I had just strolled into Barcelona’s Picasso Museum and engaged in athletic eye sex with a cute gay couple. Minutes later, we were talking and they were telling me that they were in town for Circuit Festival–Barcelona’s answer to World Pride. They invited me to pregame at their place that night.
It was such a simple request, and from two strangers unaware of my struggle. They weren’t frenemies trying to uproot my sobriety. They weren’t alcoholics inviting me back into hell. They were just two happy, well-adjusted people who had assumed I liked to drink for fun and not to dilute the poison in my brain.
I could have said “yes.” I could have transformed my Eurotrip into a series of blurry nights and grey mornings, with only my Insta posts to inform me I was ever there. I could have said goodbye to La Sagrada’s freakish curves, to the Age of Innocence, to my bank account, my life. I could have proven to these two men that I was normal.
Instead, I smiled, declined, and meditated in front of Picasso’s Las Meninas for a spell. When I did bottom again, it was three days later and in Bilbao. And it was in the sex way.
Evan Lambert is a Staff Writer for Topix.com. November 25, 2019 marked his two year sobriety anniversary. His Twitter handle is @evlams, and he’ll start tweeting again if, like, five people follow him after this.
Is this supposed to highlight the issue of addiction and how we can all overcome it?
Is this an accidental post because of the title (where the content wasn’t read before posting)?
I don’t get it.
The title was to draw you in. Obviously. It also quite clearly stated it was about alcoholism. Does anyone really think being a top or bottom is related to alcoholism or drug addiction? Then again, empathy isn’t a strong point here on Queerty comment threads.
Yes. Most of us go through that stage in some way or another. Heavy drinking in college is practically a right of passage.
CLICKBAIT!! Why not just call this article “how bottoming OUT too many times made me realize I’m alcoholic”? Could have saved us all the hassle of reading such a boring piece that had nothing to do with bottoming…
It’s an ironic title to gather the reader’s attention. It’s a common literary device that writers use. Maybe even that alcoholic reader, of which there are many in the LGTBQ+ community, will read it and gain some insight into their own addiction, find sobriety, and live a long and fruitful life.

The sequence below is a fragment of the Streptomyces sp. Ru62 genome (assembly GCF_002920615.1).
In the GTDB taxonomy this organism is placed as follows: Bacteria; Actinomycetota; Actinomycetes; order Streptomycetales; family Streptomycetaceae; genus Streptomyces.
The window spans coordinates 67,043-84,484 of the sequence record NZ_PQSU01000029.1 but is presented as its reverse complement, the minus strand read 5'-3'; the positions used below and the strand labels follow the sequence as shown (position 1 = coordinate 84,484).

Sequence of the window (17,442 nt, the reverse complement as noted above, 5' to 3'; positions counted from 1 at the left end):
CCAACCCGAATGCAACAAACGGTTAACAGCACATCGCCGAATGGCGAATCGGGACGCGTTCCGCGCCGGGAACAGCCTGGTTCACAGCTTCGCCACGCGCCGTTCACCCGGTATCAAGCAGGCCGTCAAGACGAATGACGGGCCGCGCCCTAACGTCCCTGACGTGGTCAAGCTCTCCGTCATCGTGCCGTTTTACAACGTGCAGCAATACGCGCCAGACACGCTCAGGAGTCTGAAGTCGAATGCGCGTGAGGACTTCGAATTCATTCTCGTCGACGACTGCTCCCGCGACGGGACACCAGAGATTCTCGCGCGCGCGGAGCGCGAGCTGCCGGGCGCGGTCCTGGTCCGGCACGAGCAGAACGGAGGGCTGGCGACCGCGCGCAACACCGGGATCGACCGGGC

God, you jaded, griping hags should crawl into a hole and fester there.
All media is “Clickbait”, if you haven’t noticed. The tv news, “Dangerous weather coming, stay tuned.”
I love you for telling your story. Mine is similar and I have been sober 17 years. I have to constantly hear other’s stories to remind myself where I could be. Keep it up— I don’t have to tell you it keeps getting better.
If telling your story keeps you sober for one more day, I’m all for it.
And you didn’t bore me at all. I kinda liked the “after” part.
Well that’s 3 minutes I won’t get back
Stick with it Evan. I was a blackout drunk all through my 20s. I stopped drinking 30 years ago, and life got better.
Good for you, Evan, on your sobriety!
SHAME on YOU, queerty, for your misleading headline. You really seem to me to have the resources to provide a site with integrity. But… not so much.
totally worthless and uninteresting.. i don’t even know what to call this trash.
Ha, interesting reading choice: Edith Wharton’s “The Age of Innocence,” all about repressed, carefully-hidden and never-acted-upon desire! If only they’d had Grindr in the 1870’s it would have been a different story.
Showing off that he travelled. Who hasn’t? So he’s a drunk. Who isn’t, (or was)? Seems similar to a lot of queens.
God, I want a boyfriend so I can stop clicking on issh like this.
good luck honey